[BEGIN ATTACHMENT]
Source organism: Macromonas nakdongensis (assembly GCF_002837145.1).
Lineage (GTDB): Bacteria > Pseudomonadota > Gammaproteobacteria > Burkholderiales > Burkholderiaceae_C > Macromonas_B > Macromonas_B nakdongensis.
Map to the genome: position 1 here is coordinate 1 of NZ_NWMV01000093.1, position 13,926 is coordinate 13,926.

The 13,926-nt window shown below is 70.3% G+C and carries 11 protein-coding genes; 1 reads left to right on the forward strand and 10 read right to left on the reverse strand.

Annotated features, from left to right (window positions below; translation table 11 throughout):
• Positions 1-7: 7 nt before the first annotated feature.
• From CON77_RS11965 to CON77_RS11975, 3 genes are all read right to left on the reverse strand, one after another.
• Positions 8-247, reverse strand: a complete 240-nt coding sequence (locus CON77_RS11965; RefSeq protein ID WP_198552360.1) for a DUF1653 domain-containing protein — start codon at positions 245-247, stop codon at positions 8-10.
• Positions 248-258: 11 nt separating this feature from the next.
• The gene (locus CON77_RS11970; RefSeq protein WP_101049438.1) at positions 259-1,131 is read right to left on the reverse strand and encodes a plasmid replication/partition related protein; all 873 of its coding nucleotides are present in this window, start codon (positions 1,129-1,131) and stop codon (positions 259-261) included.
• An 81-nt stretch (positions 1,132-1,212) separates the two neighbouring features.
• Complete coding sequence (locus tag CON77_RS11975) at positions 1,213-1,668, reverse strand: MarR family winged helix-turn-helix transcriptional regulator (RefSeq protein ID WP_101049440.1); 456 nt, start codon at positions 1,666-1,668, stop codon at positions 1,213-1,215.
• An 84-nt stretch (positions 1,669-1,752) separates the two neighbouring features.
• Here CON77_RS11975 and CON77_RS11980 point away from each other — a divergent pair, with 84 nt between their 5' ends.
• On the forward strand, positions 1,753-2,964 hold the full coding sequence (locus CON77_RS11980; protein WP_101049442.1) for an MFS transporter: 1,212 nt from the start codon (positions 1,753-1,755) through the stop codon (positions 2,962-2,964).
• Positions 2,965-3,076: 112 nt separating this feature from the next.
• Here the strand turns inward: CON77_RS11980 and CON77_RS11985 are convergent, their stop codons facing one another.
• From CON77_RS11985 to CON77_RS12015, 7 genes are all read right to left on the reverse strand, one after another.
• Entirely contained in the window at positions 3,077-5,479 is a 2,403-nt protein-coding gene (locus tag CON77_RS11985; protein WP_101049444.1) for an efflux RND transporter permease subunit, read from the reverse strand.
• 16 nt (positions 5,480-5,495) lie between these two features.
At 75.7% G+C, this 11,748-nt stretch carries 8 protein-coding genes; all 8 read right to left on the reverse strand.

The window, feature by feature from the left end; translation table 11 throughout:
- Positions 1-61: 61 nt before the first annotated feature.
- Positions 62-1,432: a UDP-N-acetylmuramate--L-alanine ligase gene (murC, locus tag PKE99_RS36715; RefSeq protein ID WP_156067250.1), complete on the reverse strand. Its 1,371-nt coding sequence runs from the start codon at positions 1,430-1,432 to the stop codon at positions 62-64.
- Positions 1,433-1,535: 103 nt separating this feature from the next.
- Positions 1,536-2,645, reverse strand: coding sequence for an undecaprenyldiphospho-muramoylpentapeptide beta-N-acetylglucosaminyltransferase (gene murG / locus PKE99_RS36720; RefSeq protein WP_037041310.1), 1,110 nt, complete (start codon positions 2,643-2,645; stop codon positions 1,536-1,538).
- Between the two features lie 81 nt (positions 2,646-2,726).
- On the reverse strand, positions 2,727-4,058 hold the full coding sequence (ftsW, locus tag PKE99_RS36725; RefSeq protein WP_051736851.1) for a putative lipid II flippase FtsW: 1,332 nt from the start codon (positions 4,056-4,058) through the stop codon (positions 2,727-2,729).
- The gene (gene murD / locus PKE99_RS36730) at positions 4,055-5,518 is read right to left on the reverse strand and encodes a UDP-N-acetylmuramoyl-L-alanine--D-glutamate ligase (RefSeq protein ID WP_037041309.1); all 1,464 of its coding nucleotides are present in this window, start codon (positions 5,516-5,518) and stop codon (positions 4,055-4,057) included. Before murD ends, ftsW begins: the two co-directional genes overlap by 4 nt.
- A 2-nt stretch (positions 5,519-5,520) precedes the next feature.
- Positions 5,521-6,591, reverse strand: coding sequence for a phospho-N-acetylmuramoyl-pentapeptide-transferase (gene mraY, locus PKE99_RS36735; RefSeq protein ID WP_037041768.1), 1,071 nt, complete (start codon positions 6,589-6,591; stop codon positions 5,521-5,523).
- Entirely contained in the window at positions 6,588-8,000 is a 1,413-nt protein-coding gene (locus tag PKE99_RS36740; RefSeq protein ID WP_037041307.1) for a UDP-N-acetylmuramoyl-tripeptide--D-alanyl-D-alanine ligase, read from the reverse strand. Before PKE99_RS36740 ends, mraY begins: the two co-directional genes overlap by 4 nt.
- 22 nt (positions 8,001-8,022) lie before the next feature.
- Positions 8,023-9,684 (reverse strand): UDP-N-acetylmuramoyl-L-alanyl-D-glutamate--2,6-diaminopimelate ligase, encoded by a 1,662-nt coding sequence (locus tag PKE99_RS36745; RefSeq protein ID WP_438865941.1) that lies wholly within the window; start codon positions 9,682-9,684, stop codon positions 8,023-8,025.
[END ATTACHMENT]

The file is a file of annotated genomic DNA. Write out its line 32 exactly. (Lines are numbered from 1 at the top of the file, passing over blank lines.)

- Entirely contained in the window at positions 6,588-8,000 is a 1,413-nt protein-coding gene (locus tag PKE99_RS36740; RefSeq protein ID WP_037041307.1) for a UDP-N-acetylmuramoyl-tripeptide--D-alanyl-D-alanine ligase, read from the reverse strand. Before PKE99_RS36740 ends, mraY begins: the two co-directional genes overlap by 4 nt.